To separate the proteins through SDS-PAGE and detection followed by
characterization of proteins through Western blotting.
Western blotting (also known as protein- or immunoblotting) is a rapid and
sensitive assay for detection and characterization of proteins. It works by
exploiting the specificity inherent in Ag-Ab recognition. It is used to identify
specific antigens recognized by polyclonal or monoclonal antibodies. Western
blotting is carried out along with protein (antigen) separation in gel by
electrophoresis and the blot development.
It is essentially a combination of 3 techniques:
- Electrophoresis (PAGE)
- Western blotting
- Immunochemical detection.
Identification of protein separated by gel electrophoresis is limited by the small
pore size of the gel, as the macromolecule probe for protein analysis cannot
permeate the gel. This limitation is overcome by blotting the protein into an
adsorbent porous membrane. The apparatus consists of a tank containing buffer,
in which is located a cassette. Clamping the gel and the membrane tightly
together, a current is applied from electrodes, and repeated on either side of the
cassette to avoid heating effects. The proteins are separated according to their
electrophoresis mobility and blotted onto the membrane identified, using suitable
immunochemicals to locate the protein of interest. The individual techniques are
Prepare a PAGE gel slab and fix to a vertical electrophoretic apparatus.
Treat the sample with suitable buffer and load onto the gel slots.
Apply electric current. After a few minutes, proteins in the sample
migrate according to their electrophoretic mobility in the stacking gel. The
stacking gel has a polyacrylamide concentration resulting in higher pore size
and a lower pH of 7. This enables the protein to concentrate into sharp bands
due to isotachopharesis, or band-sharpening effect. At the end of the stacking
gel, it meets the separating gel, which has a higher polyacrylamide concentration
and higher pH. In the separating gel, the proteins travel according to their size.
When the dye front reaches the bottom of the separating gel, the
proteins in the sample are resolved depending on their size. However the
protein cannot be visualized directly. The gel needs to be stained with suitable
stainer to visualize all the proteins. The identification of protein of interest can
be done using a suitable probe and a developing system.
Blotting is the transfer of resolved proteins from the gel to surface of suitable
membrane. This is done commonly by electrophoresis (known as electroblotting).
In this method, the transfer buffer has a low ionic strength which allows
electrotransfer of proteins. Methane in the buffer increases binding of proteins
to niotrocellulose and reduces gel smelling during transfer. The use of the
membrane as a support for protein enables the case of manipulation efficient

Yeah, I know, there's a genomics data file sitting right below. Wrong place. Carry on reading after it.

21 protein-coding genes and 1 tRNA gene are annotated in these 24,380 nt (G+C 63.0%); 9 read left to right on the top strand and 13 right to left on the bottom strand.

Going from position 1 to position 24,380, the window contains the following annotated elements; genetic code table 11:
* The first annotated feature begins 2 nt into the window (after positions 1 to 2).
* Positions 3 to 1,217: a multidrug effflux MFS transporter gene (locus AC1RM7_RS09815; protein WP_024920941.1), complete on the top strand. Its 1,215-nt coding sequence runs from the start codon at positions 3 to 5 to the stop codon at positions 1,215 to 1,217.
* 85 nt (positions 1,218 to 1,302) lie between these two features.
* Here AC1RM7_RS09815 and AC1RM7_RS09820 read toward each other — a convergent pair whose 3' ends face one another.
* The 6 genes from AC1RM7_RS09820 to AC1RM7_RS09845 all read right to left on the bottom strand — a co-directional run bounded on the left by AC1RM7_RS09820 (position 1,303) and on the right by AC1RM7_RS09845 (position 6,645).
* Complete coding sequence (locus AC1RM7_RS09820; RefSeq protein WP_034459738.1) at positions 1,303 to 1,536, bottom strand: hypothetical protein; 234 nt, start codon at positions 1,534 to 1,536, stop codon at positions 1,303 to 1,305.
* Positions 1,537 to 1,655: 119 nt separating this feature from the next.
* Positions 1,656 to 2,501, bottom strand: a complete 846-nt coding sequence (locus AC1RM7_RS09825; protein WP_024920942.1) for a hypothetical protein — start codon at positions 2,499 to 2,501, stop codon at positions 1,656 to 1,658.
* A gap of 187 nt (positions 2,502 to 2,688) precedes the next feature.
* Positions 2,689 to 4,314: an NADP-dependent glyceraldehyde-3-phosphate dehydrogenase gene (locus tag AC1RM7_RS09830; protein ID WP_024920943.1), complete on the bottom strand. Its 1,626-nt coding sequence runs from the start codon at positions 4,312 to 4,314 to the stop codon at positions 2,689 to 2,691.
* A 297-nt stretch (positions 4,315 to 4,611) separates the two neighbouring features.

washing and faster reactions during the immunodetection, as proteins are more
accessible for reaction.
(a) The membrane is in close contact with PAGE gel containing proteins. The
proteins are electrotransferred to nitrocellulose membrane.
(b) At the end of electrotransfer, all proteins would have migrated to the NC
The protein was transferred to the corresponding position on the membrane
as on the gel. A mirror image of the gel was formed. However, the protein
location and detection can only be assessed after immunodetection.
The transferred proteins are bound to the surface of NC membrane and are
accessible for reaction with immunochemical reagents. All the unoccupied sites
on the membrane are blocked with inert proteins, detergents, or other suitable
blocking agents. The membrane is then probed with a primary antibody and a
suitable substrate so the enzyme identifies the ag-ab complex form on the
To characterize proteins and to identify specific antigens for antibodies.
Preparation of Reagents
- Blotting Buffer. Add 25 mL of blotting buffer component A and 25 mL of
component B to 150 mL of distilled water.
- Other Buffers. Dilute the required amount of buffer concentrate to 1X
concentration with water.
- Antibody. Dilute primary Ab and label secondary HRP conjugate in an
- Substrate. Dilute TMB/H2O2, 10X concentration 10 times with heat just
- Run SDS:Polyacrylamide gel electrophoresis.
- Assemble the blotting sandwich within the blotting cassette. Care should
be taken to avoid air bubbles between the gel and NC membrane.
- Insert the cassette into the apparatus filled with blotting buffer so that the
gel faces the cathode.
- Connect the power supply and use a voltage of 50 V for 5 hours for
- Remove the NC membrane gently from the cassette and place it in the
blocking buffer for 2 hours at room temperature, or overnight in the cold.
- Suspend the primary antibody in 10 mL with the assay buffer, using a
- Immerse the blot in the 10 Ab solute and gently agitate for 30 minutes.
- Wash the blot by immersing it in wash buffer for 3–5 minutes. Repeat 2
- Prepare 1:1000 dilutions of labeled 20 Ab in the assay buffer. Prepare
sufficient (10 mL) volume of diluted Ab to cover the blot.
- Immerse the blot in 20 Ab solute and agitate gently for 30 minutes.
- Wash the blot in wash buffer for 3–5 minutes and repeat 4 times.
- Immerse the washed blot in 10 mL of substrate solution with gentle shaking.
Bands will develop sufficient color within 5–10 min.
- Remove the blot and wash with distilled water. Dry.
- Although the colored hands fade with time, the rate of color loss can be
retarded if the blots are kept in the dark.
Interpretation and Result
The proteins separated through the SDS-PAGE have been successfully transferred
onto the nitrocellulose membrane and the transferred proteins detected by
immunodetection, which was confirmed by the development of color bands on
the nitrocellulose membrane.